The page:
Robinson et al. found no difference in subsequent early lactation milk production following exposure to either 11.7 or 14.4 percent crude protein pre-fresh rations. However, the time for which primiparous cows had access to the diets was significant. Close-up primiparous cows that spent nine or more days on the control ration produced significantly more milk in the subsequent lactation than those that spent eight or fewer days on either ration. In contrast, there were no significant differences in response of multiparous cows to either ration or duration of exposure.

We are, therefore, starting to question the need for multiple dry cow diets and suggest the requirement for the cow and the rumen to adapt to a new diet in dairy herds feeding predominantly total mixed ration (TMR)-based rations has been overstressed. Indeed, some progressive dairy owners are now feeding high-fiber, lower-energy straw-based diets throughout the dry period with apparent success.

Our focus has shifted from concern over rumen adaptation to concern over social disturbances around calving time. Think for a moment about how close-up pens and maternity pens are managed. The close-up pen consists of a group of cows which spend about two to three weeks together. Additions to the pens are made usually on a weekly basis, which means there will be social turmoil for two to three days, followed by four to five days of stability.

We would suggest subordinate animals - first-lactation heifers, for example - would be more affected by these social challenges. Thus, when we look at the data from Robinson et al., we might suggest there is an alternative point of view. Benefits to heifers of a longer exposure to the close-up ration and pen may be due as much to stabilization of rank and social order as to the acclimation to the ration. Stays of four days or less will be characterized by social disruption through most of the entire stay, whereas longer stays allow for acclimation to both rations and herdmates.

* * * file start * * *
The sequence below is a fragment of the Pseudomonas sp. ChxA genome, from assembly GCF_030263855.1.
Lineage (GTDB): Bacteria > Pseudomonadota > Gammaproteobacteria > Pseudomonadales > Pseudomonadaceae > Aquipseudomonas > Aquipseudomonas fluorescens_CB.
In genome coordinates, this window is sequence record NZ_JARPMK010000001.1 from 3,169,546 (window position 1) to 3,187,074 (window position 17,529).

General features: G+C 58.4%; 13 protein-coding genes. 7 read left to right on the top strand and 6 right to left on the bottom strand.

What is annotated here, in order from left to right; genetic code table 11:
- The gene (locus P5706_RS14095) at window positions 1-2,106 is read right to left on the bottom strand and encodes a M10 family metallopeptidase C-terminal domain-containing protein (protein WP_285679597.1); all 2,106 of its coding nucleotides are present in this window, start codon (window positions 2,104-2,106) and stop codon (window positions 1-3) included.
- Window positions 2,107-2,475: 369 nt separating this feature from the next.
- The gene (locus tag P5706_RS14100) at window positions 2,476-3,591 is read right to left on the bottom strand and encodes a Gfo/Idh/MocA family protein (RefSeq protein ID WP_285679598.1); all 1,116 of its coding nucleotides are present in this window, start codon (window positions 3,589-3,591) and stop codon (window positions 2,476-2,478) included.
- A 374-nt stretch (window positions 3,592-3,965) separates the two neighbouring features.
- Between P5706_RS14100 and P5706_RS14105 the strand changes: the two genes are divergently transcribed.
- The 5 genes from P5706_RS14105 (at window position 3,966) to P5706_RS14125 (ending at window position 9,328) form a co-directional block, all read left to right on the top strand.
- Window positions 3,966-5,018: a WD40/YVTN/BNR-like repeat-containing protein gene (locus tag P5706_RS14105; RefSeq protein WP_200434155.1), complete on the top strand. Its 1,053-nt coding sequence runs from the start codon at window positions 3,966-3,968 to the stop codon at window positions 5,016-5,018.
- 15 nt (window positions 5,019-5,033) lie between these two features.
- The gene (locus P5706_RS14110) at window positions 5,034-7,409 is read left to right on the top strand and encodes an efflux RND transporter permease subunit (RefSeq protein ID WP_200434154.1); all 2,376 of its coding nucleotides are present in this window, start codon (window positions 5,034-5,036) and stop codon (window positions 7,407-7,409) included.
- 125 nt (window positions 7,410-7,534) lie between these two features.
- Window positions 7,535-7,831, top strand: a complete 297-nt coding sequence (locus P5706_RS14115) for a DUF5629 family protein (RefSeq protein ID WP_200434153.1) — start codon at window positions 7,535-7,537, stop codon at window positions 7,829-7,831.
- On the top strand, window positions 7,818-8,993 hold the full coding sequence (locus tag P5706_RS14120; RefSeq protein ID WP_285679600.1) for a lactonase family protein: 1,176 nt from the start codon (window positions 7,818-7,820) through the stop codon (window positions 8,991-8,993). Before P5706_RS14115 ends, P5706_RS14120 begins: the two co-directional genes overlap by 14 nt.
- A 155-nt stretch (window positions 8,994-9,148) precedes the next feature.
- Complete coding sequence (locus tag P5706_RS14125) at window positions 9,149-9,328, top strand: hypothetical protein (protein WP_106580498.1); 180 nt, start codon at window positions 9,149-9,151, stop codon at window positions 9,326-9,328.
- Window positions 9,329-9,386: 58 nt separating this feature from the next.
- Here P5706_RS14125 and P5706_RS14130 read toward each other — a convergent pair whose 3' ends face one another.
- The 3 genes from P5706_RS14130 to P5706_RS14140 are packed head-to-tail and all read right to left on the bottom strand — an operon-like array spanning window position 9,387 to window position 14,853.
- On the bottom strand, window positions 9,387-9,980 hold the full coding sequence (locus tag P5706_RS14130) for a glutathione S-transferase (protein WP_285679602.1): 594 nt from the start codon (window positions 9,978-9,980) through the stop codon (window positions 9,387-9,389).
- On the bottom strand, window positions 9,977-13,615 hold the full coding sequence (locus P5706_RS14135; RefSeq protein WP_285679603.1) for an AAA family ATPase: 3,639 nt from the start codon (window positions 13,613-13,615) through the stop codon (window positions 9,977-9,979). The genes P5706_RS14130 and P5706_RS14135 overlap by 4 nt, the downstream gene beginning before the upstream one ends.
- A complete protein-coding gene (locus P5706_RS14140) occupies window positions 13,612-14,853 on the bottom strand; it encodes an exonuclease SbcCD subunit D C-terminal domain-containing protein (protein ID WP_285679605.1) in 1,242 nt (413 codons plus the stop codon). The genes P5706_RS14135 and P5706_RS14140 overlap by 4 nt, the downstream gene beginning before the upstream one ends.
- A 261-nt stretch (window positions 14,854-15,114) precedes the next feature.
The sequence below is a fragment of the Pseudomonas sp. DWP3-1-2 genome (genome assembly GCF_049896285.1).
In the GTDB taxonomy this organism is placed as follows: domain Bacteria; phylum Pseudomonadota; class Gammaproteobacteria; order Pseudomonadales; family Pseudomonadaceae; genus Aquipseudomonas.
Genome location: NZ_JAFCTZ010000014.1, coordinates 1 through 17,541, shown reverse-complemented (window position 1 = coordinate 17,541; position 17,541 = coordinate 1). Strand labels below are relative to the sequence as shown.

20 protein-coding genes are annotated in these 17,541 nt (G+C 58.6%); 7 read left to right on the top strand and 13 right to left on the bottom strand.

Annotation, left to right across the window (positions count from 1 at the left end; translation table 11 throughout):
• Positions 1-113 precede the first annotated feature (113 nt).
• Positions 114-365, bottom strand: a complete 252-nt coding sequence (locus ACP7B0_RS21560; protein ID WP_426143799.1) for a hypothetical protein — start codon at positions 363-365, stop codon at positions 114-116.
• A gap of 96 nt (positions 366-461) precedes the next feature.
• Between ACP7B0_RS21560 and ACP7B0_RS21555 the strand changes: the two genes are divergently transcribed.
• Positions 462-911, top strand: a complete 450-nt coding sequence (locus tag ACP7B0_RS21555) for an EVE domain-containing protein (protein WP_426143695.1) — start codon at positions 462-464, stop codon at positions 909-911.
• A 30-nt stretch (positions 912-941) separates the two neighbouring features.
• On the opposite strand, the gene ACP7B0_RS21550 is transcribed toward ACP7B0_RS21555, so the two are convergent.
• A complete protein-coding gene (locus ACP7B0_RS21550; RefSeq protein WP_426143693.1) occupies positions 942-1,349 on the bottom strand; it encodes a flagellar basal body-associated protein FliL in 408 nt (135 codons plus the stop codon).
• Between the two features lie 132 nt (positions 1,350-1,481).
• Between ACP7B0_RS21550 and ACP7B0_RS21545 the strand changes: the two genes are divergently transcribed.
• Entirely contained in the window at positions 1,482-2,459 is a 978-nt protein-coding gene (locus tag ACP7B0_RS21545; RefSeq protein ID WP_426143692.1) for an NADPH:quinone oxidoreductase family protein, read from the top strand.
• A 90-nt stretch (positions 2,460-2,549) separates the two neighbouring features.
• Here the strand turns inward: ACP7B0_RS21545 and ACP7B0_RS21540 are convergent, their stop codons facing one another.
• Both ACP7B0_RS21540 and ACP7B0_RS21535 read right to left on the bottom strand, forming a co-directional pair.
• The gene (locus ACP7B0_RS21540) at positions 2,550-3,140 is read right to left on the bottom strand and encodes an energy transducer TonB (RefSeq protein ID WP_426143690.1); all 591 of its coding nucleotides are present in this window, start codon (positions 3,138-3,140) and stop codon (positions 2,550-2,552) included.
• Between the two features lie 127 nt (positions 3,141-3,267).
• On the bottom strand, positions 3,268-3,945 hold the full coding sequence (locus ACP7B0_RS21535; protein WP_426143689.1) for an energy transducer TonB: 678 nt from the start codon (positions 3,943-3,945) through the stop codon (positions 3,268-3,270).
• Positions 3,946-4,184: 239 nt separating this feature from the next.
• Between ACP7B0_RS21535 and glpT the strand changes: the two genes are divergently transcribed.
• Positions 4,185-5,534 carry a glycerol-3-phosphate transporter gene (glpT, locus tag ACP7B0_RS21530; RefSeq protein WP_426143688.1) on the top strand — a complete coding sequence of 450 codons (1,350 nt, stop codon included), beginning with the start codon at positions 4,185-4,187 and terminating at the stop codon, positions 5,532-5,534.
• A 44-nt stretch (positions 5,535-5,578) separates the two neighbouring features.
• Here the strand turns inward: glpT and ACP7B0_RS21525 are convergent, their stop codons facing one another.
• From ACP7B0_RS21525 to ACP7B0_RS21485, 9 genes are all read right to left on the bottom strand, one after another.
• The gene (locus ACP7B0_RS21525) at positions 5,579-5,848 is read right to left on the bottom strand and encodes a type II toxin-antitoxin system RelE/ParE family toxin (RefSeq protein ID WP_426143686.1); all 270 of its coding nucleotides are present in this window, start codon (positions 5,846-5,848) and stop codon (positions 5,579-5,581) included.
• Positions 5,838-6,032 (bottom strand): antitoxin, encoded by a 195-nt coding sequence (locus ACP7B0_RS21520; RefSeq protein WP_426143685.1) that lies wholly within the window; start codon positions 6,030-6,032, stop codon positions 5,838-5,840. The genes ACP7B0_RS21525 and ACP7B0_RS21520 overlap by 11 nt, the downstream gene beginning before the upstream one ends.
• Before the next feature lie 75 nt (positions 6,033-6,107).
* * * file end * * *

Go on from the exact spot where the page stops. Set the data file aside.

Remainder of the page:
Effects of confinement

Normal stocking density
Confinement appears to increase levels of conflict, even in established groups of cows. Miller and Wood-Gush monitored conflict interactions in a herd of 190 high-yielding cows on pasture during a grazing season and through the following winter confinement in a freestall barn. Agonistic interactions averaged 1.1 per cow per hour on pasture but increased to 9.5 per hour in a confinement barn stocked at a rate of 0.9 cows per stall. Low-rank cows spent approximately 15 percent of their time in submissive or avoidance behavior in confinement, and their movements were frequently blocked by dominant cows in their paths.

Galindo and Broom observed three dairy herds through a five-month study of social rank, behavior and lameness. In all herds, the stocking density was one cow per stall. Low-rank cows spent less time lying and more time standing still and standing half in the freestalls than middle and high-rank cows. By 25 weeks into their lactations, more than 60 percent of the low-rank cows had become lame compared to 18 percent of the high-rank cows, suggesting a link between social rank and health in confinement conditions.

Overstocked conditions
When confinement barns are overstocked, social tension increases. Primiparous cows spent more time walking and lying outside of freestalls and showed a greater cortisol response to adrenocorticotropic hormone (ACTH) challenge than multiparous cows in a mixed group stocked at two cows to one stall, indicating an elevated level of stress in these animals.

Overstocking can also refer to situations where the number of cows exceeds the number of eating spaces. Ethologists describe cattle as allelomimetic, meaning they like to perform the same activity at the same time. This can apply to resting behavior, eating, drinking and other activities. Overstocking, by definition, frustrates allelomimetic behavior.

Most modern freestall pens are constructed with either two or three rows of stalls. Stalls are approximately 48 inches wide, while headlocks are located 24 inches on center. Thus, in a two-row configuration there are two feeding spaces for every two stalls. In contrast, in three-row pens, feeding space per cow is reduced by one- third.